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Marine Mammal Trainer

About AquaFacts: AquaFacts are a resource for students who are looking for information on the animals at the Aquarium or other Aquarium-related topics. Here, we’ve compiled some of the most frequently asked questions that we’ve received about becoming a marine mammal trainer. The answers come from our dedicated and passionate marine mammal trainers . If you have a question about this career that’s not addressed in this page or the references below, please feel free to email our librarian.

Marine Mammal Trainer

Questions & Answers

What kind of university or college courses should I take if I am considering a career as a Marine Mammal Trainer?

To become a marine mammal trainer, you should take as many of the science courses as possible in high school and in the first year of university. The basic requirement to be a trainer at the Vancouver Aquarium is a Bachelor of Science degree – which will take a minimum of four years to obtain. However, the most important way to prepare for this career is to have practical animal experience. Previous experience working with animals could be at veterinary clinics, pet stores, farms, or in aquariums or zoos. Successful candidates, in addition to having some previous history interacting with animals, will have good public speaking abilities and people skills. The ability to think clearly, quickly and with common sense are helpful traits. You should also be a certified diver and possess a valid driver’s license.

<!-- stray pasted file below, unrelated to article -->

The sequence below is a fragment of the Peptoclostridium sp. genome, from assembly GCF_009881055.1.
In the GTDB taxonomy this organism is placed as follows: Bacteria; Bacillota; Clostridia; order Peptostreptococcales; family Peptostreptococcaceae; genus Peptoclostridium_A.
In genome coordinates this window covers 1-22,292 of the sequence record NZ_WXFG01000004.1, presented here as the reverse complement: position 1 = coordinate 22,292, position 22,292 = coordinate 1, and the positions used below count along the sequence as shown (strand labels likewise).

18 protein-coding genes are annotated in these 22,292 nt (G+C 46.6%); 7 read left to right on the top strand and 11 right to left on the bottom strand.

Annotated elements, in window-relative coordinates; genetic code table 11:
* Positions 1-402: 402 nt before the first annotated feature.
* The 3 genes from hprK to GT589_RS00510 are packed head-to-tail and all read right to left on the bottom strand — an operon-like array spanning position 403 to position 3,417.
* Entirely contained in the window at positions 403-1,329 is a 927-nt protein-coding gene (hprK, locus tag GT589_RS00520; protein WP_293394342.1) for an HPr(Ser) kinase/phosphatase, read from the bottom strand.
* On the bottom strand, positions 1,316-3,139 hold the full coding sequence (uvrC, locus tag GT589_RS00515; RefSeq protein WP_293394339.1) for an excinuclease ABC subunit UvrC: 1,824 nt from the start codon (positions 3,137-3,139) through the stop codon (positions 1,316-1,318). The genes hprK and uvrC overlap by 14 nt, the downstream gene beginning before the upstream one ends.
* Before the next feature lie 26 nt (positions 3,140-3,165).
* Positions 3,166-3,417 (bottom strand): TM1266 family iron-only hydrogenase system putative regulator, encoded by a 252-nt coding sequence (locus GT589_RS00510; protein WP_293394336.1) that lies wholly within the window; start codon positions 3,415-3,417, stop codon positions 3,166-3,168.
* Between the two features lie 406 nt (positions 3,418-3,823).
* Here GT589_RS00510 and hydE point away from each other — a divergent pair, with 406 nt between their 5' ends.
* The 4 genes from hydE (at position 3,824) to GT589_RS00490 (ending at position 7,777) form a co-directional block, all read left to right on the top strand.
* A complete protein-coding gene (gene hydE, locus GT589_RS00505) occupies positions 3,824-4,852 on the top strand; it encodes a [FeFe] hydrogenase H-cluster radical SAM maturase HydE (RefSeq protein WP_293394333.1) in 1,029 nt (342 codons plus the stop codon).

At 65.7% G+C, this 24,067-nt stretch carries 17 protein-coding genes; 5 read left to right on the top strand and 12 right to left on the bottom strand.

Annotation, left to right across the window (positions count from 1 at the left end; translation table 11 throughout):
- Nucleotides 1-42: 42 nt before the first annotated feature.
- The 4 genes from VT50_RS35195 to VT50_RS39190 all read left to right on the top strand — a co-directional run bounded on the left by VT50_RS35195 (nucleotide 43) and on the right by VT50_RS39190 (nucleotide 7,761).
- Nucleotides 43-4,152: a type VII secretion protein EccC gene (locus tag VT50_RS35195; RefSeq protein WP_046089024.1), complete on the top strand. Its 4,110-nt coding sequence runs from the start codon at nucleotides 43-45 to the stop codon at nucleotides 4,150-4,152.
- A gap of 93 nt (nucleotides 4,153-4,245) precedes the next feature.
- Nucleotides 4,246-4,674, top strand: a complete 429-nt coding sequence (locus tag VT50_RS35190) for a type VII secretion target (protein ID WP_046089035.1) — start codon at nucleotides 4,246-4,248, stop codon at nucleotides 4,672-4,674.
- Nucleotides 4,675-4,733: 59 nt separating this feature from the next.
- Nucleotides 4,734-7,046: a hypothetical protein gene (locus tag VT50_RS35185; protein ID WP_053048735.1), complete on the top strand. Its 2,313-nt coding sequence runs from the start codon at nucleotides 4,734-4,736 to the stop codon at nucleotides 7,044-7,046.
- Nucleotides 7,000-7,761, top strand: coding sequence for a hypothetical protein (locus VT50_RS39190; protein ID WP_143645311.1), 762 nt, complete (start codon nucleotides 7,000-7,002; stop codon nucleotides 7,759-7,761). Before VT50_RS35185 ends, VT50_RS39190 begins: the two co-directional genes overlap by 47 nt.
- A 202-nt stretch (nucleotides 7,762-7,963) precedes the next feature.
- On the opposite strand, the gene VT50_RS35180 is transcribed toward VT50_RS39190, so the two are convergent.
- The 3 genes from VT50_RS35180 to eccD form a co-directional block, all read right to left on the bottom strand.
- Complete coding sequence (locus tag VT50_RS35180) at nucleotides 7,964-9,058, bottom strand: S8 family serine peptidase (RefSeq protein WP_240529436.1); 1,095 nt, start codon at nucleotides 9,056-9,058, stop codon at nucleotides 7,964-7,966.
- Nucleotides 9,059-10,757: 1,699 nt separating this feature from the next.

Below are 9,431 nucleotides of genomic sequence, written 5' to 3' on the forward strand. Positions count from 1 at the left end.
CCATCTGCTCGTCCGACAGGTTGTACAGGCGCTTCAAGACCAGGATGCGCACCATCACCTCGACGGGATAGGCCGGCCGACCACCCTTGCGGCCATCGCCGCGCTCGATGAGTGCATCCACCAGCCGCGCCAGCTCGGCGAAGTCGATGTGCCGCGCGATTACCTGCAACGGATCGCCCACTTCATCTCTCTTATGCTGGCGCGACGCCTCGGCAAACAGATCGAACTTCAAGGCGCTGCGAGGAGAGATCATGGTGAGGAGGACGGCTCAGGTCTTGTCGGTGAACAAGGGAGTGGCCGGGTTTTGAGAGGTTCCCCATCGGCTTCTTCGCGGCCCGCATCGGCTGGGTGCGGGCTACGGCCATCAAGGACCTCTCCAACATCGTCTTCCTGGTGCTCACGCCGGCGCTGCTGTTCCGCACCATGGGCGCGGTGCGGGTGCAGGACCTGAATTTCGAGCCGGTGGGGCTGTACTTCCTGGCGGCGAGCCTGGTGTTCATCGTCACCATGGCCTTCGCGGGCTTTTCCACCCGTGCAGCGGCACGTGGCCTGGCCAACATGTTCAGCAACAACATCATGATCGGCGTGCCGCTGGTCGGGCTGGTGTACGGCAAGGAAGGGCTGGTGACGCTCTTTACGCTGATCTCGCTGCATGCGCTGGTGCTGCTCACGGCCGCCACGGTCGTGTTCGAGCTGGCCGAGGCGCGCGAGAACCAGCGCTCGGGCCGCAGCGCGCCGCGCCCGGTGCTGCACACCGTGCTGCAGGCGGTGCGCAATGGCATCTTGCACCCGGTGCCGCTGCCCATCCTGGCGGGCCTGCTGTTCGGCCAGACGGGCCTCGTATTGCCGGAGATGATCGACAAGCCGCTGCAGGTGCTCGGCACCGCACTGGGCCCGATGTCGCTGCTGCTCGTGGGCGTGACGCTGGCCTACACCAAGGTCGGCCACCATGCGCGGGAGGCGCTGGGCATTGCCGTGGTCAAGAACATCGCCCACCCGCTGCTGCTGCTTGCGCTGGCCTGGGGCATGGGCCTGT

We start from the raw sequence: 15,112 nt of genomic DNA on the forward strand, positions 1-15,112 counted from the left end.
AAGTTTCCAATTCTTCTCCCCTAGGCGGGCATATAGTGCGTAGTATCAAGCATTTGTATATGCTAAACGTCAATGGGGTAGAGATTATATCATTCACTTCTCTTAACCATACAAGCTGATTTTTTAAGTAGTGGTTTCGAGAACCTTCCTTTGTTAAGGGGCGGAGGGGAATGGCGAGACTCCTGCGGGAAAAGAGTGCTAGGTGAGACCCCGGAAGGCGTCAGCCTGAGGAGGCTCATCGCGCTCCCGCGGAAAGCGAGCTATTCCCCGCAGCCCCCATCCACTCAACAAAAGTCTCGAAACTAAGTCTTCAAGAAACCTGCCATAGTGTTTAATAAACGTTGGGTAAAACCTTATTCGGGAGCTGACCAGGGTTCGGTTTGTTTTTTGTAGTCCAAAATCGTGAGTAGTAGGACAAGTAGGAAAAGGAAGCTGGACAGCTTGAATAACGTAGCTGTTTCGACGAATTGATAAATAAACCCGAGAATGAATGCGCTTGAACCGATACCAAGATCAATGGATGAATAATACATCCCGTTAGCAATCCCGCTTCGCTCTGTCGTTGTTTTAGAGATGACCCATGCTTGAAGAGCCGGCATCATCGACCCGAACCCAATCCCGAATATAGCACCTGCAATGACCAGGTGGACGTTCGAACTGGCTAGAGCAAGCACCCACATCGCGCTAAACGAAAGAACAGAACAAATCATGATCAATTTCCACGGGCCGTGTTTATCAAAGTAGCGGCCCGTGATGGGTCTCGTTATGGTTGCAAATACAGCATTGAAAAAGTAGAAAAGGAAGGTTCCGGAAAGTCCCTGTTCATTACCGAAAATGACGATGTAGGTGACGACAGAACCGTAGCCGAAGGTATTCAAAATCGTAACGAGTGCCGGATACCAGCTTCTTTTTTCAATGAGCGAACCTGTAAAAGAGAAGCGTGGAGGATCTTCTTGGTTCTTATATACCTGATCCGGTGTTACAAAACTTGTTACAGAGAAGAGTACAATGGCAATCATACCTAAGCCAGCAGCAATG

How can I get experience?

A good way to start pursuing a career as a trainer is to volunteer. Any volunteer work with animals can help you to become a marine mammal trainer. Volunteering at the Aquarium can allow you to gain valuable knowledge in the daily routine of a trainer.



What kind of responsibility do marine mammal trainers have?

Since four or five trainers work with a group of animals at one time, each trainer should be able to work as part of a team. The ability to communicate with other trainers is essential because everyone needs to know how the animals are doing. The trainers work with all the marine mammals at the Aquarium, making their work environment varied and challenging. All trainers are required to be on-call 24 hours a day, so you should carefully consider the commitment needed to become a trainer.